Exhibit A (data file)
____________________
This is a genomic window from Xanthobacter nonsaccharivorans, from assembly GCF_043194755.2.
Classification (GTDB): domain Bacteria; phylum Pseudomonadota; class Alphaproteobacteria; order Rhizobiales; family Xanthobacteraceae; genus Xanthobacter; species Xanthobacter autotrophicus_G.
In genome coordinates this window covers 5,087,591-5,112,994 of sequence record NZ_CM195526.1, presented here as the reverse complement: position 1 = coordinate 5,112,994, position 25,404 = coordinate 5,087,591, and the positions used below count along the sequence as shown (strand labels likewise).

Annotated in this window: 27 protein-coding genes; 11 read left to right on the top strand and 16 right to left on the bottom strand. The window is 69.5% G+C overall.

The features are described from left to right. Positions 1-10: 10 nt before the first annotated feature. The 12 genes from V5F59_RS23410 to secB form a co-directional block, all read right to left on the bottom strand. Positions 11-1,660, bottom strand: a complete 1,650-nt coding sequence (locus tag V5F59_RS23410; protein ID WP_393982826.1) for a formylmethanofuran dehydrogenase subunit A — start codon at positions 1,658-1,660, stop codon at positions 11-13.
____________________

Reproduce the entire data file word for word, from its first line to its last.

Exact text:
This is a genomic window from Xanthobacter nonsaccharivorans, from assembly GCF_043194755.2.
Classification (GTDB): domain Bacteria; phylum Pseudomonadota; class Alphaproteobacteria; order Rhizobiales; family Xanthobacteraceae; genus Xanthobacter; species Xanthobacter autotrophicus_G.
In genome coordinates this window covers 5,087,591-5,112,994 of sequence record NZ_CM195526.1, presented here as the reverse complement: position 1 = coordinate 5,112,994, position 25,404 = coordinate 5,087,591, and the positions used below count along the sequence as shown (strand labels likewise).

Annotated in this window: 27 protein-coding genes; 11 read left to right on the top strand and 16 right to left on the bottom strand. The window is 69.5% G+C overall.

The features are described from left to right. Positions 1-10: 10 nt before the first annotated feature. The 12 genes from V5F59_RS23410 to secB form a co-directional block, all read right to left on the bottom strand. Positions 11-1,660, bottom strand: a complete 1,650-nt coding sequence (locus tag V5F59_RS23410; protein ID WP_393982826.1) for a formylmethanofuran dehydrogenase subunit A — start codon at positions 1,658-1,660, stop codon at positions 11-13.